Specific Gravities.Specific Gravity, or weight, is the measure of force with which matter, in its various forms, falles, when unsustained, towards the earth's centre. It is best determined by poising solids in water, and gases in air; and the relation to equal bulks of water or air, is the relative weight of an equal bulk, called the specific gravity; gravity being in this case synonymous with weight. [List of Gases, liquids and solids follows with more text:] ...If a structure of oak weighs 1,170 lbs., a similar one of exactly the same cubic contents, made of deal, would weigh only 555lbs. A bottle capable of containing 10 lbs. of water will hold 18 lbs of sulphuric acid, the latter being nearly twice as heave as the former.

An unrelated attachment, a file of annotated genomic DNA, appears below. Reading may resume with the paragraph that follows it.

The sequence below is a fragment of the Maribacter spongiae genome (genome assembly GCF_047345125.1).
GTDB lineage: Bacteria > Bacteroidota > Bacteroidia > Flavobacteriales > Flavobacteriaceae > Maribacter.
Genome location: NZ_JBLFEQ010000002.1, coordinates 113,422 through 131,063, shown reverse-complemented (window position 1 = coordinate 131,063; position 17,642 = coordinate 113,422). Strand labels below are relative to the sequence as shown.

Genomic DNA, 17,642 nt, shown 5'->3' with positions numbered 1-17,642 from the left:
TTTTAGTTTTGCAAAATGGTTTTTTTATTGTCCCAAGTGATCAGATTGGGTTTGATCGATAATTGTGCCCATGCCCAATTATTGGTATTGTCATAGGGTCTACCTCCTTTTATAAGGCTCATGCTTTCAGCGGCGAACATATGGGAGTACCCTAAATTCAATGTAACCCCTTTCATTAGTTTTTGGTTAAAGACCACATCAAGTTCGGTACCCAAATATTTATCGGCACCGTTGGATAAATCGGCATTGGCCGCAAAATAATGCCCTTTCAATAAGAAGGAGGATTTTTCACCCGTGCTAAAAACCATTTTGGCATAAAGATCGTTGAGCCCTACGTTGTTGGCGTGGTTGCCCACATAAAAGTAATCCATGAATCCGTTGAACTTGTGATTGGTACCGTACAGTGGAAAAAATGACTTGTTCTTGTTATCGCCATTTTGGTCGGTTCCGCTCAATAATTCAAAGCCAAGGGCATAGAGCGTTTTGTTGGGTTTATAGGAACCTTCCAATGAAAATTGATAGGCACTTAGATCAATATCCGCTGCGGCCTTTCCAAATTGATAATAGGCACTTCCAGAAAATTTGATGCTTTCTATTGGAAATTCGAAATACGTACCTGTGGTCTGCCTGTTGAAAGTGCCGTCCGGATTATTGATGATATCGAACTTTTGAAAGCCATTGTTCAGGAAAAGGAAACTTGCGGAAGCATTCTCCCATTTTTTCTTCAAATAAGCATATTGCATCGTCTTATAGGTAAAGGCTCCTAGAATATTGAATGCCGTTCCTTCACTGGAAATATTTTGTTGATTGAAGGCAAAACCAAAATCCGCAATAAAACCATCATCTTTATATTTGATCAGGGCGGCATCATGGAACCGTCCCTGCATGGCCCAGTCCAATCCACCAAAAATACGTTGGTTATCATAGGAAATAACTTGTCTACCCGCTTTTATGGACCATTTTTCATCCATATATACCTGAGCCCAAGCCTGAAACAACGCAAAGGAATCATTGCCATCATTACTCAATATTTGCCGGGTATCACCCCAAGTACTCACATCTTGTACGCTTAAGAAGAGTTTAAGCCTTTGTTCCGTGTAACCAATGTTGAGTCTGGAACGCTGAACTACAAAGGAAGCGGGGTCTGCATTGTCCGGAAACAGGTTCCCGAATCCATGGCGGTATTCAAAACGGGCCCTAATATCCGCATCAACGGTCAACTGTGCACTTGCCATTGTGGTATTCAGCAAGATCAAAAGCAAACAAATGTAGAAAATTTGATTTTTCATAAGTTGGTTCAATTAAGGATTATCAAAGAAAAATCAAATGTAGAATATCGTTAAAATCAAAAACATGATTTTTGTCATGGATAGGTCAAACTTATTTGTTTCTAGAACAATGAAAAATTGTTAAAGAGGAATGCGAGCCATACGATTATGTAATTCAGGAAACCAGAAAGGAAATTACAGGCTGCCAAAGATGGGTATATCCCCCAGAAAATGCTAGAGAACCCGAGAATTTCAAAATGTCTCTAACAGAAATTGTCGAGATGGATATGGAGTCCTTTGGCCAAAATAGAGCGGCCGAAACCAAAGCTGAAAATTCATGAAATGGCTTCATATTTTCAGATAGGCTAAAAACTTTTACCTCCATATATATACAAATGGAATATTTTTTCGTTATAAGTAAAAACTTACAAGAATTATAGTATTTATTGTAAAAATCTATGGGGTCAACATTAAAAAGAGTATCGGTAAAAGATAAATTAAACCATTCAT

Letterpress and engraving. 285 x 228mm. 11¼ x 9".
The hydrostatic balance used for ascertaining the specific gravity of solid bodies, which are suspended in water by a horse-hair attached to the bottom of the scales. From Reynolds' 'Pictorial Atlas of Arts, Sciences, Manufacturers and Machinery'.
[Ref: 26140] £130.00